Japan Airlines successfully conducted a test flight today of an unmodified Boeing 747-300 aircraft with one engine running on a 50% biofuels and 50% aviation jet fuel.
Tokyo, January 30, 2009: Today, Japan Airlines (JAL) became the first airline to conduct a demonstration flight using a sustainable biofuel primarily refined from the energy crop, camelina. It was also the first demo flight using a combination of three sustainable biofuel feedstocks, as well as the first one using Pratt & Whitney engines. The results of the flight are expected to conclusively confirm the second-generation biofuel’s operational performance capabilities and potential commercial viability.
The approximately one and half-hour demo flight using a JAL-owned Boeing 747-300 aircraft, carrying no passengers or payload, took off from Haneda Airport, Tokyo at 11:50am (JST). A blend of 50% biofuel and 50% traditional Jet-A jet (kerosene) fuel was tested in the No.3 engine (middle right), one of the aircraft’s four Pratt & Whitney JT9D engines. No modifications to the aircraft or engine were required for biofuel, which is a ‘drop-in’ replacement for petroleum-based fuel.
The JAL cockpit crew onboard the aircraft checked the engine’s performance during normal and non-normal flight operations, which included quick accelerations and decelerations, and engine shutdown and restart. A ground-based preflight test was conducted the day before the flight to ensure that the No. 3 engine functioned normally using the biofuel/ traditional Jet-A fuel blend. Captain Keiji Kobayashi who piloted the aircraft said, ‘Everything went smoothly. There was no difference at all in the performance of the engine powered by the biofuel blend, and the other three engines containing regular jet fuel.”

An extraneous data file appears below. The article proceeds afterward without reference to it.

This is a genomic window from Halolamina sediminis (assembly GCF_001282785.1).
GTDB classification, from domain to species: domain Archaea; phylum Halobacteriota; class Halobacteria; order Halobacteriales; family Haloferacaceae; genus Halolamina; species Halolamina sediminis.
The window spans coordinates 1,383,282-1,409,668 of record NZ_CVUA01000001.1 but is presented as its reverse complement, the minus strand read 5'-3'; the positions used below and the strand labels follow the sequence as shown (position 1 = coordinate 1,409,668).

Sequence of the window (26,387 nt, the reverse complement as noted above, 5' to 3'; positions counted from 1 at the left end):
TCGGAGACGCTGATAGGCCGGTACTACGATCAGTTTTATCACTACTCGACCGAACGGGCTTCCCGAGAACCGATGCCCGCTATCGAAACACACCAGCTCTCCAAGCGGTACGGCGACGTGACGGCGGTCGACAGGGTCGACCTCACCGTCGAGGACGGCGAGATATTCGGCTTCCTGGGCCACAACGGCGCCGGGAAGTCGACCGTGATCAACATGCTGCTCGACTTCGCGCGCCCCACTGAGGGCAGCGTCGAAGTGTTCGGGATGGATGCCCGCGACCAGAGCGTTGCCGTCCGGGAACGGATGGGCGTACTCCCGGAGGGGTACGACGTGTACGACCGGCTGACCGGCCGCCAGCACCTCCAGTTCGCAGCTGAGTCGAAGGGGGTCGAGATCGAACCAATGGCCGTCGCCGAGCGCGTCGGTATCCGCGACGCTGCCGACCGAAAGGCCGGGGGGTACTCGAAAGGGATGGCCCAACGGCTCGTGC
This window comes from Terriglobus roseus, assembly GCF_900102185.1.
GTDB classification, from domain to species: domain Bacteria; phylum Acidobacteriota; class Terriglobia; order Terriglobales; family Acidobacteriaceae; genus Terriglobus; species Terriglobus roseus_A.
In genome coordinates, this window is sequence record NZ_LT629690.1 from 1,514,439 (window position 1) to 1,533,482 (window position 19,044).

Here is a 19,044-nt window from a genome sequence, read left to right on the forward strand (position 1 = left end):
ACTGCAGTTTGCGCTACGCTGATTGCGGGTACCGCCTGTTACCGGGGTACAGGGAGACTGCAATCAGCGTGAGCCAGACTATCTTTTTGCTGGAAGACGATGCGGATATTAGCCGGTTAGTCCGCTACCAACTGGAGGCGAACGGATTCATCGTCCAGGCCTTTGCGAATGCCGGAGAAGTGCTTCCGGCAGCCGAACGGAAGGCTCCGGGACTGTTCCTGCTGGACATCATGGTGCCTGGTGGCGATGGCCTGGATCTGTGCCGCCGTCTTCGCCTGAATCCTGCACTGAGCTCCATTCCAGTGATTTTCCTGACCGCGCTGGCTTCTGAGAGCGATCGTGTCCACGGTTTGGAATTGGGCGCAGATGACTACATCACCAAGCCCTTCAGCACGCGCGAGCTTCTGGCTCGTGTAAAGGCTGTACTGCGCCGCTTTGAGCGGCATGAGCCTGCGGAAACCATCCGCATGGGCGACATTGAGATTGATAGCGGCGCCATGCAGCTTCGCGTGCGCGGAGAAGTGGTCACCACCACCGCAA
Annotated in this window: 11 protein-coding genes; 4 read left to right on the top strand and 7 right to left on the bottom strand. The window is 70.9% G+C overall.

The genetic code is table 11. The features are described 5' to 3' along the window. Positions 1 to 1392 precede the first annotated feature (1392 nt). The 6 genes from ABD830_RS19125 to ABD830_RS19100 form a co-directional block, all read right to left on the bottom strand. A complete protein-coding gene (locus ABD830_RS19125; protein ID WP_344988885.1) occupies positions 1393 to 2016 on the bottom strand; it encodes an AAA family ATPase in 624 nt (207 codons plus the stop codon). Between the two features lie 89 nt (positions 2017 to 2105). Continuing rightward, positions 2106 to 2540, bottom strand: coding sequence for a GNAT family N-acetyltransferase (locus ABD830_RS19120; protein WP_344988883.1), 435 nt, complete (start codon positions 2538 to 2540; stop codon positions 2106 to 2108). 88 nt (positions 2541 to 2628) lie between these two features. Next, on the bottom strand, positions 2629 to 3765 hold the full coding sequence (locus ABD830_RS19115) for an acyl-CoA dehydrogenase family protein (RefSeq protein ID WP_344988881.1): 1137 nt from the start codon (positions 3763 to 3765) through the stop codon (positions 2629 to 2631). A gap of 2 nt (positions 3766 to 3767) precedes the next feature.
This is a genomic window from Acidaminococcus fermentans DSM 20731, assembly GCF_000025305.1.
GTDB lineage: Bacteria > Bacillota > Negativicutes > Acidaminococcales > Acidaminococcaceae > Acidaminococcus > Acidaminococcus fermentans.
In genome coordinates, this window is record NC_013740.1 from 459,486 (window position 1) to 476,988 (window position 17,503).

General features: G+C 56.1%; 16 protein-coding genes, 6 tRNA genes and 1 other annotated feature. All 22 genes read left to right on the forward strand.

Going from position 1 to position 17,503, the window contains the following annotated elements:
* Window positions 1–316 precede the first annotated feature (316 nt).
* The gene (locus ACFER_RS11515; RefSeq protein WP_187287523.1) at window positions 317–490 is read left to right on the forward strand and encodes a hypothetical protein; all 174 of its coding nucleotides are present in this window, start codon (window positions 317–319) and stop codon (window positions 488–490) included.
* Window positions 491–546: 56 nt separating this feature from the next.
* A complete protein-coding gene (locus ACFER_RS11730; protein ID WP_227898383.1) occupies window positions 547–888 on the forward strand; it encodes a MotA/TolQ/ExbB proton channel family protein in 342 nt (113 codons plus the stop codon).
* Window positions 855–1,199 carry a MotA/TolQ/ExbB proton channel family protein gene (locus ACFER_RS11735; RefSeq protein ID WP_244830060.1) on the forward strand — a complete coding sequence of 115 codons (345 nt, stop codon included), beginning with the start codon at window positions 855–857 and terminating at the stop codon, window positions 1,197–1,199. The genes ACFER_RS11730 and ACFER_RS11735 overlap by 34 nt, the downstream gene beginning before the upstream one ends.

The biofuel mixture was produced from 84% camelina, less than 16% jatropha, and less than 1% algae feedstocks. The camelina feedstock was supplied by Sustainable Oils, Inc., the jatropha by Terasol Energy, and the algae by Sapphire Energy.
Source : Japan Airlines Release